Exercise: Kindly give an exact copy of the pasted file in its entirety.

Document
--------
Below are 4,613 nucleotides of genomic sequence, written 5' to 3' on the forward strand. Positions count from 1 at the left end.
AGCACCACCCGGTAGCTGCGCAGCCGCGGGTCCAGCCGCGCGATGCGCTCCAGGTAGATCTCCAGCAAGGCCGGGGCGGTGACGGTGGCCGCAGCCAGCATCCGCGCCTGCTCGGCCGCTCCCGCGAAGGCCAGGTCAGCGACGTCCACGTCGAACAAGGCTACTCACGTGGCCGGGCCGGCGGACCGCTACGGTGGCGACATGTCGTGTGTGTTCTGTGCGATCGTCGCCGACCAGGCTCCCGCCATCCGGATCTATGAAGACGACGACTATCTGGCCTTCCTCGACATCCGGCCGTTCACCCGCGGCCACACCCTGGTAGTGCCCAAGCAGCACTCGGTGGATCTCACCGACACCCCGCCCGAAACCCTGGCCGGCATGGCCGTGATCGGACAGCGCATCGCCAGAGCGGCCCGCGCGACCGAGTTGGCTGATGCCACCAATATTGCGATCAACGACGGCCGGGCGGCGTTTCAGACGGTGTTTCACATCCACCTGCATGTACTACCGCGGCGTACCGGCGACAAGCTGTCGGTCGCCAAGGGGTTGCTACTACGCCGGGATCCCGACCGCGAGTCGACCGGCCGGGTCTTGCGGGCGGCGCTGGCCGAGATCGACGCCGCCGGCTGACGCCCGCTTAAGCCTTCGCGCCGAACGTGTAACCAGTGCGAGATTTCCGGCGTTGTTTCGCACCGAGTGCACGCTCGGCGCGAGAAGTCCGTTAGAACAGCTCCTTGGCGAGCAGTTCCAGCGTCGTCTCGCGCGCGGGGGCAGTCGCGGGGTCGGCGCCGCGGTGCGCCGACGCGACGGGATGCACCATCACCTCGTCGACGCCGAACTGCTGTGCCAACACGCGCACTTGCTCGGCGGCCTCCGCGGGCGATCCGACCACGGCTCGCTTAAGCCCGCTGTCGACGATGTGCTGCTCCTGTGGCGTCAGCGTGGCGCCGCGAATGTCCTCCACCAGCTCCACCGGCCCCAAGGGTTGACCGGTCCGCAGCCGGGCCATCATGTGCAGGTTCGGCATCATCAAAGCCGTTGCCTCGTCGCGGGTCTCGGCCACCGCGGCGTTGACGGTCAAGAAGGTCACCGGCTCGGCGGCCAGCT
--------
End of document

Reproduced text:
Below are 4,613 nucleotides of genomic sequence, written 5' to 3' on the forward strand. Positions count from 1 at the left end.
AGCACCACCCGGTAGCTGCGCAGCCGCGGGTCCAGCCGCGCGATGCGCTCCAGGTAGATCTCCAGCAAGGCCGGGGCGGTGACGGTGGCCGCAGCCAGCATCCGCGCCTGCTCGGCCGCTCCCGCGAAGGCCAGGTCAGCGACGTCCACGTCGAACAAGGCTACTCACGTGGCCGGGCCGGCGGACCGCTACGGTGGCGACATGTCGTGTGTGTTCTGTGCGATCGTCGCCGACCAGGCTCCCGCCATCCGGATCTATGAAGACGACGACTATCTGGCCTTCCTCGACATCCGGCCGTTCACCCGCGGCCACACCCTGGTAGTGCCCAAGCAGCACTCGGTGGATCTCACCGACACCCCGCCCGAAACCCTGGCCGGCATGGCCGTGATCGGACAGCGCATCGCCAGAGCGGCCCGCGCGACCGAGTTGGCTGATGCCACCAATATTGCGATCAACGACGGCCGGGCGGCGTTTCAGACGGTGTTTCACATCCACCTGCATGTACTACCGCGGCGTACCGGCGACAAGCTGTCGGTCGCCAAGGGGTTGCTACTACGCCGGGATCCCGACCGCGAGTCGACCGGCCGGGTCTTGCGGGCGGCGCTGGCCGAGATCGACGCCGCCGGCTGACGCCCGCTTAAGCCTTCGCGCCGAACGTGTAACCAGTGCGAGATTTCCGGCGTTGTTTCGCACCGAGTGCACGCTCGGCGCGAGAAGTCCGTTAGAACAGCTCCTTGGCGAGCAGTTCCAGCGTCGTCTCGCGCGCGGGGGCAGTCGCGGGGTCGGCGCCGCGGTGCGCCGACGCGACGGGATGCACCATCACCTCGTCGACGCCGAACTGCTGTGCCAACACGCGCACTTGCTCGGCGGCCTCCGCGGGCGATCCGACCACGGCTCGCTTAAGCCCGCTGTCGACGATGTGCTGCTCCTGTGGCGTCAGCGTGGCGCCGCGAATGTCCTCCACCAGCTCCACCGGCCCCAAGGGTTGACCGGTCCGCAGCCGGGCCATCATGTGCAGGTTCGGCATCATCAAAGCCGTTGCCTCGTCGCGGGTCTCGGCCACCGCGGCGTTGACGGTCAAGAAGGTCACCGGCTCGGCGGCCAGCT